Waste of the most sought, and thereby, loved object.


At the time of this book’s publication, the media has much reported about on-the-job sexual harassment against women by powerful men. While such abuse can be horrific, what type of behavior, exactly, is crossing the line into sexual harassment? Moreover, if, by nature, both men are meant to pursue woman and woman are meant to be standoffish, can it be fair that men and women exist in the same work environments without a double standard as regards to what is sexual harassment from a man’s as opposed to from a woman’s perspective? If a man, naturally more sexually aggressive, is hardwired to pursue so that he can prove his devotion to an even-uninterested-acting woman, is it fair to hold men to the same no-sexual-contact-in-the-workplace standard that women are held to, when women, hardwired to be more passive and difficult to approach, have an easier time abiding by such a standard? No. Holding both men and women to the same standard cannot be fair.

(Importantly, these expressed views are not to excuse any individual case of sexual harassment that has either caught the public’s attention or has remained hidden. Rather, these opinions, not speaking specifically, speak in broad, theoretical terms.)

Furthermore, there is ample social-scientific evidence that men naturally have higher sex drives than women. To quote, at the least, from WebMD.com on this subject, “Study after study shows that men’s sex drives are . . . stronger than women’s.”

Actually, considering how much a woman must invest in childbirth, it seems fair of Nature to have an average woman’s sexual drive at a lesser level than an average man’s. After all, if a woman’s drive were higher, she could be pressured more readily to copulate with a subpar, male specimen. Because women have lesser sexual drives, they can be choosier about their mates.

Continuing with a question already similarly posed, can it—now, considering sexual drive differences—be fair to hold men and women to the same standard of restraint from on-the-job sexual contact? No. It cannot, in this other regard, be fair to keep them at an identical bar when men, referred to as having a “one-track minds,” have greater sex drives to the degree that it is generally tougher for men to refrain from sex. In fact, because it is more onerous for men to abstain, holding men and women to the same criteria of what is and what is not sexual harassment could be, to men at the least, cruel and unusual punishment!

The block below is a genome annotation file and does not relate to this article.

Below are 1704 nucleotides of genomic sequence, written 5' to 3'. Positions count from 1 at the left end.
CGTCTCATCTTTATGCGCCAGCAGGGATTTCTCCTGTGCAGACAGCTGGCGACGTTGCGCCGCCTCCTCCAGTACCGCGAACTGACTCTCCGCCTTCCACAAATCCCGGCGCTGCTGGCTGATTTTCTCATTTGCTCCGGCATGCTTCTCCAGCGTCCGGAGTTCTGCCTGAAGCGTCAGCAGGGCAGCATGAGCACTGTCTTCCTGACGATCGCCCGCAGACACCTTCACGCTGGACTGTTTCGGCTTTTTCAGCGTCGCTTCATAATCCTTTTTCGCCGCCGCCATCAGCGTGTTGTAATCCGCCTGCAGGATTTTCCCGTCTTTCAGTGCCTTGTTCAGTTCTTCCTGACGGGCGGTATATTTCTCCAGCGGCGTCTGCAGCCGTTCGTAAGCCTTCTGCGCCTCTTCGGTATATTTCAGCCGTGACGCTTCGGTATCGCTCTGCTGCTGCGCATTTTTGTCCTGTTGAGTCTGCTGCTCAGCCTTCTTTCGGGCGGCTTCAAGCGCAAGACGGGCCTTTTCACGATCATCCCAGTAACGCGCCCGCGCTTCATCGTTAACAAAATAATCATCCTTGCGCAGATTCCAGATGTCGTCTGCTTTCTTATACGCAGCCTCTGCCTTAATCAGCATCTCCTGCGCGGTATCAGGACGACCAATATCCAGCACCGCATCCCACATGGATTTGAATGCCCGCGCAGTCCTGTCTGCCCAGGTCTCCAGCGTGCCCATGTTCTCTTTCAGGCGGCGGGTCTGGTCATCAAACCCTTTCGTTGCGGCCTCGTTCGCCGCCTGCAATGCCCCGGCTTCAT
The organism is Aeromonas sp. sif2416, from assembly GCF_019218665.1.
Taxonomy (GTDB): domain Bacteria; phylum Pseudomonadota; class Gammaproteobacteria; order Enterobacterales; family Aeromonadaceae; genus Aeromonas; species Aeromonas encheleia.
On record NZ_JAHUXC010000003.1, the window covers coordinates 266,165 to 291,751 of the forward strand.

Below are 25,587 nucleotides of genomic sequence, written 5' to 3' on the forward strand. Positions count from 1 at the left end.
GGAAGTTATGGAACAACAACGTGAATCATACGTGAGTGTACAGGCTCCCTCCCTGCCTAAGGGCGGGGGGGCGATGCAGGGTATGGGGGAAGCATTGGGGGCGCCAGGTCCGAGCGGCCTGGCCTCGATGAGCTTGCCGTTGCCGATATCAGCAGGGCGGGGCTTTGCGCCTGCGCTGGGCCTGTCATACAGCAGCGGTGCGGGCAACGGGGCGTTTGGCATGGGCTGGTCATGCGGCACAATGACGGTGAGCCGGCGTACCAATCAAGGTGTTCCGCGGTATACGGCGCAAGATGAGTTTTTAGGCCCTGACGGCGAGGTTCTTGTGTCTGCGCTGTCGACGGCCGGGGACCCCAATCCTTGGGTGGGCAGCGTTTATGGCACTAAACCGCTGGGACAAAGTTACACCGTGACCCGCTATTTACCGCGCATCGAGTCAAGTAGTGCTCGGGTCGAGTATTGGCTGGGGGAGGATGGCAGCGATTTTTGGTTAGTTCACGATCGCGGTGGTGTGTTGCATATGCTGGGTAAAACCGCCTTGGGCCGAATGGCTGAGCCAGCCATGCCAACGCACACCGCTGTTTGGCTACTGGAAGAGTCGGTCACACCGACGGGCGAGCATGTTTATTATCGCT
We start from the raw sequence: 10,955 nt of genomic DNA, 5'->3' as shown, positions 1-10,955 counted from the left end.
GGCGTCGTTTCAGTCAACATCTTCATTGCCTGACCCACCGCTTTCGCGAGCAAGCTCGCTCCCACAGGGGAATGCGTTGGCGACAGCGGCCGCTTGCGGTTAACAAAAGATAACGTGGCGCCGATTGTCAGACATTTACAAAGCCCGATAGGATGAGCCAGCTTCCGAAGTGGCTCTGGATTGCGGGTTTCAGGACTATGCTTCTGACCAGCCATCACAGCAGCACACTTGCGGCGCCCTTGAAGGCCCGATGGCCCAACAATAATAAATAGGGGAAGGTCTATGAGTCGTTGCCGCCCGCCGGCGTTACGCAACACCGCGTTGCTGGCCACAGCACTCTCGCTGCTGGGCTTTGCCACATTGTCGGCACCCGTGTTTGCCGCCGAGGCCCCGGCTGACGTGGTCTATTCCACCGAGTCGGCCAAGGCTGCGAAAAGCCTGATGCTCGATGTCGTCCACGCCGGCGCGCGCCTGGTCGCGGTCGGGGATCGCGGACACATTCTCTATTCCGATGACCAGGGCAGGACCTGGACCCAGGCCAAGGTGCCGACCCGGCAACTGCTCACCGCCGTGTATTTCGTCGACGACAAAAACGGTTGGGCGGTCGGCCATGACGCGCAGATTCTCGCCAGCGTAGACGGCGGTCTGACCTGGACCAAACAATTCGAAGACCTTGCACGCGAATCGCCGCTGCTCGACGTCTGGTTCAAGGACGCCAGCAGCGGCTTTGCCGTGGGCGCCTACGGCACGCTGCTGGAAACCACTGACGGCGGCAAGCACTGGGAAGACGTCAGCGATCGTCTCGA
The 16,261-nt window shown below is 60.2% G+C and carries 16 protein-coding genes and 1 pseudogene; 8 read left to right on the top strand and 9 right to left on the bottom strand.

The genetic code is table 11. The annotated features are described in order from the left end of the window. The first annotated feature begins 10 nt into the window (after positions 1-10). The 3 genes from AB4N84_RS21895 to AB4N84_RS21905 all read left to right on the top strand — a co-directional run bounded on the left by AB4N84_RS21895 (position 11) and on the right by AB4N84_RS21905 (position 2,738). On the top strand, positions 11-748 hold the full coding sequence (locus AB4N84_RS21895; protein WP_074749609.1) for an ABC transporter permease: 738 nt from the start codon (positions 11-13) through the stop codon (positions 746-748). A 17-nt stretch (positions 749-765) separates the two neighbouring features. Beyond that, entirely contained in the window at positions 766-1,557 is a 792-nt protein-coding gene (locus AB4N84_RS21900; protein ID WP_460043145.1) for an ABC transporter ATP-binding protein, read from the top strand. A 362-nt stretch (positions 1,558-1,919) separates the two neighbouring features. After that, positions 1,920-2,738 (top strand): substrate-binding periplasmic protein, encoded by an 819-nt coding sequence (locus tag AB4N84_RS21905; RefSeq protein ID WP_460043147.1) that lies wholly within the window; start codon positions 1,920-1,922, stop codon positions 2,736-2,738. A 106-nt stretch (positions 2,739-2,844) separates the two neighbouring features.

Furthermore, commonsense and study after study have, also, shown that women are more sensitive than men. (Again, women need more sensitivity to better care for the minute needs of offspring.) Therefore, an off-the-cuff remark or a touch made by a man to a woman might be naturally perceived as appropriate to the man—but inappropriate to the more-sensitive woman.

It has been said that women are from Venus and men from Mars. However, due to women’s extra sensitivities and their often picking up on invisible-to-men cues, I, the author, more consider men and women to exist not in different worlds but in parallel universes! (Sensitivity studies between men and women sometimes do not fall out on a bell curve. That is, the least sensitive woman may still be more sensitive than the most sensitive man.)

Considering all the previous, both because a double standard is required to be fair and because a double standard is itself unfair, there has been, traditionally at the least, both a sexual division of labor in the workplace and more stringent rules of social decorum and dress that should be followed so that the needs of both sexes are respected.